By Jolie Klefeker
Radio 1190 has been bombarded with several exciting releases the past couple of weeks. Here's a look into three of the records we've recently added to our library and why we dig them.
Hop Along's "Bark Your Head Off, Dog" is the group's third studio album. This record seems like somewhat of a stepping stone for the Philly quartet. It's certainly branching out, taking on a more polished, produced sound. It lacks the subtle punk grittiness that colored 2015's "Painted Shut" and attempts to replace it with a poetic subtlety. Lead singer Frances Quinlan thrives when her incredibly vast vocal range is combined with instrumentals that require such diversity from her. While some tracks begin to set a new standard of both complexity and catchiness for indie rock-pop, others fall flat. Despite its less successful moments, when this record is good, it's great. "Look Of Love" is a dynamic roller coaster. Starting out gently fuzzy, it carries you through crescendo, eventually slamming you into a completely unexpected universe of vocal harmony where the rhythm kicks in and its raw feeling envelops you. "How Simple" brings to mind '90s alt-rock classics like Built To Spill or solo Stephen Malkmus with a wistful, meandering pace.
Boasting acts like FUZZ, The Urinals, Jay Reatard, and The King Khan and the BBQ Show, In The Red records has been on my radar for quite a while. One of their latest releases, Shark Toys' "Labyrinths" is a hot and fast, rock 'n' roller of a record. Their frenzied, tension-laced post punk falls somewhere between Parquet Courts and Wire, with unexpected moments of skronky noise littered throughout. "Labyrinths' " guitars have a kind of gritty angularity, calling to mind acts like Gang Of Four or The Soft Boys. "Three Dogs," "Jazz Suss" and "Maze" stand out as the obvious hits of the record. They take a low-key, playful approach to the more dissonant fragments that maintain a punk ethos. It's not contrived; it's loud and it's fun.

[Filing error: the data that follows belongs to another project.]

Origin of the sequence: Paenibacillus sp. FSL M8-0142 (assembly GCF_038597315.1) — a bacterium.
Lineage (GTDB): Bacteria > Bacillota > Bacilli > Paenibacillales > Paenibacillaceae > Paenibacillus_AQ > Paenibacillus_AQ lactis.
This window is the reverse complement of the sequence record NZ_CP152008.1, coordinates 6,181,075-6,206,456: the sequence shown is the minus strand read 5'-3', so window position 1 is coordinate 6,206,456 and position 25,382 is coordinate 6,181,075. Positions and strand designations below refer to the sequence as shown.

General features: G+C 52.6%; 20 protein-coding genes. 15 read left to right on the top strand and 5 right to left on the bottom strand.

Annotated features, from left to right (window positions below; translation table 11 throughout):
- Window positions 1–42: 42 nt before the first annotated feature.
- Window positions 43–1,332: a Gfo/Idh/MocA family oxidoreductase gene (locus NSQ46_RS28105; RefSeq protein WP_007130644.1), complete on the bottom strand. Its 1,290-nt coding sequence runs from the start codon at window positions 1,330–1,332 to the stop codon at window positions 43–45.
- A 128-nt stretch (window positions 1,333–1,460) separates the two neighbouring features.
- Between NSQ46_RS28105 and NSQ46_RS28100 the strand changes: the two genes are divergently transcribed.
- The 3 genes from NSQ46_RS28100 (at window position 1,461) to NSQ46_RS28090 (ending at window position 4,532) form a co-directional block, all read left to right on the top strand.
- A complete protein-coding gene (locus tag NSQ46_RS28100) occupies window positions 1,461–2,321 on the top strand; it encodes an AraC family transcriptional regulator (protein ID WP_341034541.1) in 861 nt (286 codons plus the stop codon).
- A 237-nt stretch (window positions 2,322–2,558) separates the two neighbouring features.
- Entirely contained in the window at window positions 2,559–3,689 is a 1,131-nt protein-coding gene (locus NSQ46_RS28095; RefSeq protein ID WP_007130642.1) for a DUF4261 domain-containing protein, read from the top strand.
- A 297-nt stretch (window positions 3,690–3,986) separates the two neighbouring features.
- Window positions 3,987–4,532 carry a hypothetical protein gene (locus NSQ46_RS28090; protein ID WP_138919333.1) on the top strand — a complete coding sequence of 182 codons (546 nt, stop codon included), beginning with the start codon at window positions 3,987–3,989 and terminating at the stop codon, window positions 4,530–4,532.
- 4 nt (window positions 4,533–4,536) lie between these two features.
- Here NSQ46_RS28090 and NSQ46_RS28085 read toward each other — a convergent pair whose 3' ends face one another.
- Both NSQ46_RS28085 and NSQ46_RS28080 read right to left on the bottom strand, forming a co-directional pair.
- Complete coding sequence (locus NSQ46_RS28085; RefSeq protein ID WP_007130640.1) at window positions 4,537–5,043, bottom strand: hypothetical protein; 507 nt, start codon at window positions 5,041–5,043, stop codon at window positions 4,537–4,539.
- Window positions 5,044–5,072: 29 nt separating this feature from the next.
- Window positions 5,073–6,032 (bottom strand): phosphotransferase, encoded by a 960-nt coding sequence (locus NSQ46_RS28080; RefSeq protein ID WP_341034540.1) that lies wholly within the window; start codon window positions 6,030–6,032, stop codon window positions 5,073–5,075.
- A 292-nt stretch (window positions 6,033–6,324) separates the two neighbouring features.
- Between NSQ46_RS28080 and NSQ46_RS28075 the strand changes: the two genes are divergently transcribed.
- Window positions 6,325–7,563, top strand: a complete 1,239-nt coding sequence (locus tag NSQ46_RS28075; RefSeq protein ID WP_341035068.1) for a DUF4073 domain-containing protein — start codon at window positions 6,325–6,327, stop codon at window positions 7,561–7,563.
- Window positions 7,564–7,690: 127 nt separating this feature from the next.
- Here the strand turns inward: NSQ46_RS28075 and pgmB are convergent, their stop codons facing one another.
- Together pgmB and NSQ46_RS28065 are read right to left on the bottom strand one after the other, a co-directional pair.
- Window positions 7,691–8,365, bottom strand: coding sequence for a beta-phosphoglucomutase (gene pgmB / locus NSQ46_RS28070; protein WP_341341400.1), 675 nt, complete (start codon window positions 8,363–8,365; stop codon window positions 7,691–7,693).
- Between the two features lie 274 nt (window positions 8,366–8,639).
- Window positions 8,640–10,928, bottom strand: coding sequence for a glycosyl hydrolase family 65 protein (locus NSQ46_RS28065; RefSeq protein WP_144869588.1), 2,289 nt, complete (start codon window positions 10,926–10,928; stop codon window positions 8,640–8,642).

This record draws from a lot of the greats but still manages to do it's own thing. The dark but anthemic, upbeat chord progressions fuse in a purposefully abrupt way with crazier interludes of noise to make a banger of punk rockin' record.
When Hinds first broke onto the U.S. indie-rock scene around 2014, they brought a much-needed wave of sunny, carefree imperfection with them. Their music has grit, it's completely unafraid to sound real, the vocals are pitchy, their Spanish accents proudly shine through, their guitars sound the slightest bit untuned and that's exactly what makes their music so good. Casual moments like these make room for the oddest instances of suspense and relief, and for a warm feeling of familiarity. A summery, beautifully nostalgic testament to youth, parties, heartbreak and uncertainty, "I Don't Run" is a shaggy garage-pop record I will be bumping all summer long. For fans of Chastity Belt, Devendra Banhart, Tijuana Panthers and Black Lips.